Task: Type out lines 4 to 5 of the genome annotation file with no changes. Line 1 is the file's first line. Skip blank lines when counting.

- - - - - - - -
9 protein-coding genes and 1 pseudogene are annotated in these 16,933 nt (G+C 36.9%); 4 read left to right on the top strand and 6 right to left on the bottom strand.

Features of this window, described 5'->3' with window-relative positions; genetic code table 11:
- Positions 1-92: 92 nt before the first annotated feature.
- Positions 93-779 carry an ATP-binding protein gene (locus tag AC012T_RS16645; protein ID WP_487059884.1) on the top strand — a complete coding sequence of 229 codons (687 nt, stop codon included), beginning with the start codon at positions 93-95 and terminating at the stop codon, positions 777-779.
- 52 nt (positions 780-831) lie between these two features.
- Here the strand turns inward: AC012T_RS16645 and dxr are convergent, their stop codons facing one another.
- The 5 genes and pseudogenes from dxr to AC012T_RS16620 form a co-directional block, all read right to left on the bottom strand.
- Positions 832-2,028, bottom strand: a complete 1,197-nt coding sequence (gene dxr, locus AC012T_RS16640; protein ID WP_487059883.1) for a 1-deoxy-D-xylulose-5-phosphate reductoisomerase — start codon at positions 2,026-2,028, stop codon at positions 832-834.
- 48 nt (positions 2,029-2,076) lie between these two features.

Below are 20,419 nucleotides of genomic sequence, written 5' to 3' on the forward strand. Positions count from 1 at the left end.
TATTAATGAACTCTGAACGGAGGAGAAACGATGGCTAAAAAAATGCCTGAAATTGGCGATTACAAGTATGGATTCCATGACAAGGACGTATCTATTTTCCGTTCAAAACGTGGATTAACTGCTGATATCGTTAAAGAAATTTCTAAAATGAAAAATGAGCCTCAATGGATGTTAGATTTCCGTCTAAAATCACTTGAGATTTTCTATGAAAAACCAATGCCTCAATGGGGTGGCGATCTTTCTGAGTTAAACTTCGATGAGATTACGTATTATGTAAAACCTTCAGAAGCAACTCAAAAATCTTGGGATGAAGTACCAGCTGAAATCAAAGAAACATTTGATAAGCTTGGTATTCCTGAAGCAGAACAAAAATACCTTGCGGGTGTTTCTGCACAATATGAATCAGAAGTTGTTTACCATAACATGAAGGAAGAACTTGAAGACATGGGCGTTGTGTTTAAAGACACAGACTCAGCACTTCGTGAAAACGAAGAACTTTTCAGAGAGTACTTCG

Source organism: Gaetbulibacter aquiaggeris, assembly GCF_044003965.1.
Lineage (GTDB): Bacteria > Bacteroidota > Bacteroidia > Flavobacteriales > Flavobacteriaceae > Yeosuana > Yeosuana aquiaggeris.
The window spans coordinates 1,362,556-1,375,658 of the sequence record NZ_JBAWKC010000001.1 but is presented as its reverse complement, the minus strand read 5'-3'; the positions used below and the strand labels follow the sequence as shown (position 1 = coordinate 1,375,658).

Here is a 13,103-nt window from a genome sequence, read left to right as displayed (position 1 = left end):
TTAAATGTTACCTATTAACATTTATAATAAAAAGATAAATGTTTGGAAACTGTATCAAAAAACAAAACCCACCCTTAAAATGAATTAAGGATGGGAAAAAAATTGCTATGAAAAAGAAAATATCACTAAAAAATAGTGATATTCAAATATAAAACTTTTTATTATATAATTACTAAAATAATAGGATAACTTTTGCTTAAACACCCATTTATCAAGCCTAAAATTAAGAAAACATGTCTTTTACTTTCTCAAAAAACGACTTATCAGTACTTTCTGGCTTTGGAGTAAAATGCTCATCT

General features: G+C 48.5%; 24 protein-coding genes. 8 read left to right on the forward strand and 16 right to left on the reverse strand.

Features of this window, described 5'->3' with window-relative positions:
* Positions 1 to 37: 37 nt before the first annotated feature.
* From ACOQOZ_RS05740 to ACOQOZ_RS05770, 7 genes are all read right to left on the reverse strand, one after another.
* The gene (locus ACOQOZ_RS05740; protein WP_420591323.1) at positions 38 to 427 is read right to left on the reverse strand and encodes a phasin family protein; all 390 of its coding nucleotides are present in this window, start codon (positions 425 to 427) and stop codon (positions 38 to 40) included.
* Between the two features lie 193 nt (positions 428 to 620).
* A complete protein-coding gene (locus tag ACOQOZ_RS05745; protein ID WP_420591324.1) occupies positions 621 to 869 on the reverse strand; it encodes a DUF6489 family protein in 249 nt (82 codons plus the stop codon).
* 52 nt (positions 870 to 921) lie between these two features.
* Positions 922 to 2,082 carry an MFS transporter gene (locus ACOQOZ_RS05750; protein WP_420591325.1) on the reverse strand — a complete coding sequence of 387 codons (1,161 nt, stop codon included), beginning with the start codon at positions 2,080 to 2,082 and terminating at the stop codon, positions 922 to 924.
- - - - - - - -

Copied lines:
- Positions 93-779 carry an ATP-binding protein gene (locus tag AC012T_RS16645; protein ID WP_487059884.1) on the top strand — a complete coding sequence of 229 codons (687 nt, stop codon included), beginning with the start codon at positions 93-95 and terminating at the stop codon, positions 777-779.
- 52 nt (positions 780-831) lie between these two features.